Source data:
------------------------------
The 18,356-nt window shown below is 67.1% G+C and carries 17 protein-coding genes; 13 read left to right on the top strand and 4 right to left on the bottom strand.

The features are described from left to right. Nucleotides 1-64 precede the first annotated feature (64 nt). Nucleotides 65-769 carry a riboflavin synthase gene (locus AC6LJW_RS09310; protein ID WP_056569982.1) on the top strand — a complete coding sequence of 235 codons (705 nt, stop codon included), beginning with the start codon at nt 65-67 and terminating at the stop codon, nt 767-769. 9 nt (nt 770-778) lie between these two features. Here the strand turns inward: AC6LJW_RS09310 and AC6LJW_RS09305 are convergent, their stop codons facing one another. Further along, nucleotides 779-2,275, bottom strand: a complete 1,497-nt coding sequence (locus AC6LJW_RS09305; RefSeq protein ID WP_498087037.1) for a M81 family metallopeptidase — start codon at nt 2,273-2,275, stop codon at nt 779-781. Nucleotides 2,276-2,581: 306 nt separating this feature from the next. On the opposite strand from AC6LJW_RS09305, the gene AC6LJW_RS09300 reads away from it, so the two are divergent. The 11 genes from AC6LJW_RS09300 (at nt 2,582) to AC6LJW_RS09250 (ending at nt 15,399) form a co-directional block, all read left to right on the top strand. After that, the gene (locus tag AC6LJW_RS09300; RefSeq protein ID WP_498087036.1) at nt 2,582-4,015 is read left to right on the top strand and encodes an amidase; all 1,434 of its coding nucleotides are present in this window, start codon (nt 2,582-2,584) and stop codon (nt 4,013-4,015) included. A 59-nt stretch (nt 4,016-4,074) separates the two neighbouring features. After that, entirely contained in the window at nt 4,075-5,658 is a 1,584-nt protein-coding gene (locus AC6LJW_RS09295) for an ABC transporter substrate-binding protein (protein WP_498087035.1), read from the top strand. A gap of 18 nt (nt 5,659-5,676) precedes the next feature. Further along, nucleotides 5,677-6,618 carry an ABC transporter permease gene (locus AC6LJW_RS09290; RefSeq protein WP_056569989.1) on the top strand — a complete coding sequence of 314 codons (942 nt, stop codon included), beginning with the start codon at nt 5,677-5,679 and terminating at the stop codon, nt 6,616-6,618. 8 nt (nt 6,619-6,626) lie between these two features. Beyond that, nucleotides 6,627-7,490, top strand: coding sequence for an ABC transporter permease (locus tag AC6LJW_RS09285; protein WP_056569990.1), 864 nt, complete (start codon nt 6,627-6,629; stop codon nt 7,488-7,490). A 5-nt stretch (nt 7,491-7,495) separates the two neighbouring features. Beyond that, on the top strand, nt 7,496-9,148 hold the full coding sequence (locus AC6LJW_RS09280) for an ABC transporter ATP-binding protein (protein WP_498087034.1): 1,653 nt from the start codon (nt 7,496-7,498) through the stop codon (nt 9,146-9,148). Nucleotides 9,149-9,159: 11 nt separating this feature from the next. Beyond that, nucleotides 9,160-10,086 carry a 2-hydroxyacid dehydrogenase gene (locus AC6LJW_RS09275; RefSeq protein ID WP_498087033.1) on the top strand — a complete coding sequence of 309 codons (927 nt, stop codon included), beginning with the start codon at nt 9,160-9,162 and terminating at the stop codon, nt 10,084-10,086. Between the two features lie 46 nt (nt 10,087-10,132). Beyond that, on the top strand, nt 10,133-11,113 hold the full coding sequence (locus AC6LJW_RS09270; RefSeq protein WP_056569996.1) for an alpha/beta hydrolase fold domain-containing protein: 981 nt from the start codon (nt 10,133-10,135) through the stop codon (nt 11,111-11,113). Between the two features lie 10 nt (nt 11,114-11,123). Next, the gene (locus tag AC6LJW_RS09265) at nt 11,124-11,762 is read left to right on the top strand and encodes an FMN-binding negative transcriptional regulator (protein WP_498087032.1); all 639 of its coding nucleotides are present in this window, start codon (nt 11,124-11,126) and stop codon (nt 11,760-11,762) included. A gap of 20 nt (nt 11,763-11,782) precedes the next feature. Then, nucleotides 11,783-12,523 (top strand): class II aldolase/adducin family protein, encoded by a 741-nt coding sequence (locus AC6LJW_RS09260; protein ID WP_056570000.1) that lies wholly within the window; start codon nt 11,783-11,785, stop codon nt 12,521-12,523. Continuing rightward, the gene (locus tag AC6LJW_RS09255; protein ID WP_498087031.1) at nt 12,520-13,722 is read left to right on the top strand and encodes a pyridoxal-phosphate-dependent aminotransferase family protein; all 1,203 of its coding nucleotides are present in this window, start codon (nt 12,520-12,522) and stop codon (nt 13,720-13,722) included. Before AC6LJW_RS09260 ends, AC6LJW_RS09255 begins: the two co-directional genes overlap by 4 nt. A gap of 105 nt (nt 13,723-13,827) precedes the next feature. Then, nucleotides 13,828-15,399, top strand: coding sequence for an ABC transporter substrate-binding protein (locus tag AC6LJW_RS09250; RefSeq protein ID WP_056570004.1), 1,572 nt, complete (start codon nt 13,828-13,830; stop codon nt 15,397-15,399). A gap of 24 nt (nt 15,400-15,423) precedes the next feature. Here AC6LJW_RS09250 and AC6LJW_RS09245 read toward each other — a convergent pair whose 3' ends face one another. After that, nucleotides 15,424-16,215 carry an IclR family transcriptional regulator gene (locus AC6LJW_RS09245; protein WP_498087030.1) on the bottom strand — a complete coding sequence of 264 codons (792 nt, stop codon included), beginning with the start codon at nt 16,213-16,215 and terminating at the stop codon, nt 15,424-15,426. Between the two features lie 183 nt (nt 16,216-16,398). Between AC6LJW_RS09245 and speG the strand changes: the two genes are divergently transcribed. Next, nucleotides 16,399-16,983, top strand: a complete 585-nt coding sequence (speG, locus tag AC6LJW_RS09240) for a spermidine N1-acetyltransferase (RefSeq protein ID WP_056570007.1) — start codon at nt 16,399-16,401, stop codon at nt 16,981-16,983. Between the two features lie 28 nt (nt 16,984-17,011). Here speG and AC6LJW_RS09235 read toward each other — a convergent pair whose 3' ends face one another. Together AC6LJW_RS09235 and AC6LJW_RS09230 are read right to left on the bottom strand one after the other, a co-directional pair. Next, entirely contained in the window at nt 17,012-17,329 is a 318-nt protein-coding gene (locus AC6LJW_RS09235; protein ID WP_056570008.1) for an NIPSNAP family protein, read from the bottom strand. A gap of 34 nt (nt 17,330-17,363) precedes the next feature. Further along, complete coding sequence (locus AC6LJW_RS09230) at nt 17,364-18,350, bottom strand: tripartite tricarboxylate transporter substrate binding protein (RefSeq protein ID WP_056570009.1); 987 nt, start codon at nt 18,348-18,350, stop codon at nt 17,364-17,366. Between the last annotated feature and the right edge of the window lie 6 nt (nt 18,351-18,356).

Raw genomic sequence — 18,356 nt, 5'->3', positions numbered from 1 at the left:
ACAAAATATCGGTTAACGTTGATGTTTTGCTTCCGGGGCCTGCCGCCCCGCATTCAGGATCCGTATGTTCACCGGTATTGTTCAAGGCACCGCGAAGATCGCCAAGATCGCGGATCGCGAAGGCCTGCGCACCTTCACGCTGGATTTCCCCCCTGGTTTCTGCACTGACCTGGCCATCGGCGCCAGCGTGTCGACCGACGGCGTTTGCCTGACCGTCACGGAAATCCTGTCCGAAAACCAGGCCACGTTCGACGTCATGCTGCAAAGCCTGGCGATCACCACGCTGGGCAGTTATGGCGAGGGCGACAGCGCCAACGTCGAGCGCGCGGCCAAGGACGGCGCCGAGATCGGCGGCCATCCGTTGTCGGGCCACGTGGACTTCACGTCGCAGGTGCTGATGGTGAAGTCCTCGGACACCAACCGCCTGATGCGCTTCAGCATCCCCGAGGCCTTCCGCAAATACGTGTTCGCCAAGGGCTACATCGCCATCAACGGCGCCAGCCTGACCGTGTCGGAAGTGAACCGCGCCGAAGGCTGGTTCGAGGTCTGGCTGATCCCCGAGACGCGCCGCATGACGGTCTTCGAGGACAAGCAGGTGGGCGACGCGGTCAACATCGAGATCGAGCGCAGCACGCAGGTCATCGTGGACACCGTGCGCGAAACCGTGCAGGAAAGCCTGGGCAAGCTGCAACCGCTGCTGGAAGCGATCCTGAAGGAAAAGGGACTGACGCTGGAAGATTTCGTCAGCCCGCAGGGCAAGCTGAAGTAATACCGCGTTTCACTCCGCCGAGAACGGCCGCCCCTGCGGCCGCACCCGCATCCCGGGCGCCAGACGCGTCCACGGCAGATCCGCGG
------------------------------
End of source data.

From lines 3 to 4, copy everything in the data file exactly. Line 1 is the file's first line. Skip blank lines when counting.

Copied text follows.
Raw genomic sequence — 18,356 nt, 5'->3', positions numbered from 1 at the left:
ACAAAATATCGGTTAACGTTGATGTTTTGCTTCCGGGGCCTGCCGCCCCGCATTCAGGATCCGTATGTTCACCGGTATTGTTCAAGGCACCGCGAAGATCGCCAAGATCGCGGATCGCGAAGGCCTGCGCACCTTCACGCTGGATTTCCCCCCTGGTTTCTGCACTGACCTGGCCATCGGCGCCAGCGTGTCGACCGACGGCGTTTGCCTGACCGTCACGGAAATCCTGTCCGAAAACCAGGCCACGTTCGACGTCATGCTGCAAAGCCTGGCGATCACCACGCTGGGCAGTTATGGCGAGGGCGACAGCGCCAACGTCGAGCGCGCGGCCAAGGACGGCGCCGAGATCGGCGGCCATCCGTTGTCGGGCCACGTGGACTTCACGTCGCAGGTGCTGATGGTGAAGTCCTCGGACACCAACCGCCTGATGCGCTTCAGCATCCCCGAGGCCTTCCGCAAATACGTGTTCGCCAAGGGCTACATCGCCATCAACGGCGCCAGCCTGACCGTGTCGGAAGTGAACCGCGCCGAAGGCTGGTTCGAGGTCTGGCTGATCCCCGAGACGCGCCGCATGACGGTCTTCGAGGACAAGCAGGTGGGCGACGCGGTCAACATCGAGATCGAGCGCAGCACGCAGGTCATCGTGGACACCGTGCGCGAAACCGTGCAGGAAAGCCTGGGCAAGCTGCAACCGCTGCTGGAAGCGATCCTGAAGGAAAAGGGACTGACGCTGGAAGATTTCGTCAGCCCGCAGGGCAAGCTGAAGTAATACCGCGTTTCACTCCGCCGAGAACGGCCGCCCCTGCGGCCGCACCCGCATCCCGGGCGCCAGACGCGTCCACGGCAGATCCGCGG